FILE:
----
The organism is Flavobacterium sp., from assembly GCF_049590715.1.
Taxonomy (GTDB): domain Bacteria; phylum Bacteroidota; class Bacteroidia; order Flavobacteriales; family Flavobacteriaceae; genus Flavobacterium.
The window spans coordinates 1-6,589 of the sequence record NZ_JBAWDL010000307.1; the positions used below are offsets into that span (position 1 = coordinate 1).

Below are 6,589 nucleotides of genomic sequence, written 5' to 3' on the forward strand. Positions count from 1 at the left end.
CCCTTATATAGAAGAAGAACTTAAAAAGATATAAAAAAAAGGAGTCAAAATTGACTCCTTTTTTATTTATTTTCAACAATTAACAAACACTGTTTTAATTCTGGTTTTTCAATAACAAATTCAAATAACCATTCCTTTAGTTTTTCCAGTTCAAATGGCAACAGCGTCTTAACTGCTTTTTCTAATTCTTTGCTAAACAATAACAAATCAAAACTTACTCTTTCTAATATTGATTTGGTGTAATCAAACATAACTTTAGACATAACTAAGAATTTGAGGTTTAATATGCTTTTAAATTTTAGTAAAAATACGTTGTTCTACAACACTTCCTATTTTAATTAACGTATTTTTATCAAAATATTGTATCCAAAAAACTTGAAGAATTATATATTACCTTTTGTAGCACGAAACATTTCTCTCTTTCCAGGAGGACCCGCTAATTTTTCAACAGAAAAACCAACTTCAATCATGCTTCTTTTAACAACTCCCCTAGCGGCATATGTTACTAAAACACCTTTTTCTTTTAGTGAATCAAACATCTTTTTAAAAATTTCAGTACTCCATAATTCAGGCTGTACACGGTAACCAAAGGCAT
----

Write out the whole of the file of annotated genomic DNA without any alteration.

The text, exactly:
The organism is Flavobacterium sp., from assembly GCF_049590715.1.
Taxonomy (GTDB): domain Bacteria; phylum Bacteroidota; class Bacteroidia; order Flavobacteriales; family Flavobacteriaceae; genus Flavobacterium.
The window spans coordinates 1-6,589 of the sequence record NZ_JBAWDL010000307.1; the positions used below are offsets into that span (position 1 = coordinate 1).

Below are 6,589 nucleotides of genomic sequence, written 5' to 3' on the forward strand. Positions count from 1 at the left end.
CCCTTATATAGAAGAAGAACTTAAAAAGATATAAAAAAAAGGAGTCAAAATTGACTCCTTTTTTATTTATTTTCAACAATTAACAAACACTGTTTTAATTCTGGTTTTTCAATAACAAATTCAAATAACCATTCCTTTAGTTTTTCCAGTTCAAATGGCAACAGCGTCTTAACTGCTTTTTCTAATTCTTTGCTAAACAATAACAAATCAAAACTTACTCTTTCTAATATTGATTTGGTGTAATCAAACATAACTTTAGACATAACTAAGAATTTGAGGTTTAATATGCTTTTAAATTTTAGTAAAAATACGTTGTTCTACAACACTTCCTATTTTAATTAACGTATTTTTATCAAAATATTGTATCCAAAAAACTTGAAGAATTATATATTACCTTTTGTAGCACGAAACATTTCTCTCTTTCCAGGAGGACCCGCTAATTTTTCAACAGAAAAACCAACTTCAATCATGCTTCTTTTAACAACTCCCCTAGCGGCATATGTTACTAAAACACCTTTTTCTTTTAGTGAATCAAACATCTTTTTAAAAATTTCAGTACTCCATAATTCAGGCTGTACACGGTAACCAAAGGCAT